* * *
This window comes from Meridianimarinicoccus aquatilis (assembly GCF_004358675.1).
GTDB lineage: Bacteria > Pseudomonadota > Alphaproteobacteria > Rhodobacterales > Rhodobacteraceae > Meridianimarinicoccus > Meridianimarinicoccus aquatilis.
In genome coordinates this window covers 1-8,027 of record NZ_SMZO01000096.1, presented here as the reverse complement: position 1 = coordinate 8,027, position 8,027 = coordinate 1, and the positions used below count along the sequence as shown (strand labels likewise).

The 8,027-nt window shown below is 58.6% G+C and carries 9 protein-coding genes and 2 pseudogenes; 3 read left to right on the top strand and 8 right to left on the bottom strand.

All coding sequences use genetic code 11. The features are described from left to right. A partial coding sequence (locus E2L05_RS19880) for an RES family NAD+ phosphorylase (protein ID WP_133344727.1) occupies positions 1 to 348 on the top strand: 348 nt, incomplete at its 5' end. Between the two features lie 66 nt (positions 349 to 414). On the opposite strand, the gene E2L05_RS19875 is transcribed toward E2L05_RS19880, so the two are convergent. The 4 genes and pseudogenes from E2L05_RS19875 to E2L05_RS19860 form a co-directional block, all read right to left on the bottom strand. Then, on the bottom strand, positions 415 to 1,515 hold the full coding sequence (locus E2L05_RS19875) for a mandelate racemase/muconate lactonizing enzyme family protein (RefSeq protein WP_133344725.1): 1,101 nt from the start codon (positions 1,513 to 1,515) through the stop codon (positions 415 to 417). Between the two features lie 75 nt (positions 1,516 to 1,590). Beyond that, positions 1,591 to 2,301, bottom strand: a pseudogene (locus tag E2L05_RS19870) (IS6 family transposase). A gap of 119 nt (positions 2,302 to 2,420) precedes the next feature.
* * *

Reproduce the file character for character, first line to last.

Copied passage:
This window comes from Meridianimarinicoccus aquatilis (assembly GCF_004358675.1).
GTDB lineage: Bacteria > Pseudomonadota > Alphaproteobacteria > Rhodobacterales > Rhodobacteraceae > Meridianimarinicoccus > Meridianimarinicoccus aquatilis.
In genome coordinates this window covers 1-8,027 of record NZ_SMZO01000096.1, presented here as the reverse complement: position 1 = coordinate 8,027, position 8,027 = coordinate 1, and the positions used below count along the sequence as shown (strand labels likewise).

The 8,027-nt window shown below is 58.6% G+C and carries 9 protein-coding genes and 2 pseudogenes; 3 read left to right on the top strand and 8 right to left on the bottom strand.

All coding sequences use genetic code 11. The features are described from left to right. A partial coding sequence (locus E2L05_RS19880) for an RES family NAD+ phosphorylase (protein ID WP_133344727.1) occupies positions 1 to 348 on the top strand: 348 nt, incomplete at its 5' end. Between the two features lie 66 nt (positions 349 to 414). On the opposite strand, the gene E2L05_RS19875 is transcribed toward E2L05_RS19880, so the two are convergent. The 4 genes and pseudogenes from E2L05_RS19875 to E2L05_RS19860 form a co-directional block, all read right to left on the bottom strand. Then, on the bottom strand, positions 415 to 1,515 hold the full coding sequence (locus E2L05_RS19875) for a mandelate racemase/muconate lactonizing enzyme family protein (RefSeq protein WP_133344725.1): 1,101 nt from the start codon (positions 1,513 to 1,515) through the stop codon (positions 415 to 417). Between the two features lie 75 nt (positions 1,516 to 1,590). Beyond that, positions 1,591 to 2,301, bottom strand: a pseudogene (locus tag E2L05_RS19870) (IS6 family transposase). A gap of 119 nt (positions 2,302 to 2,420) precedes the next feature.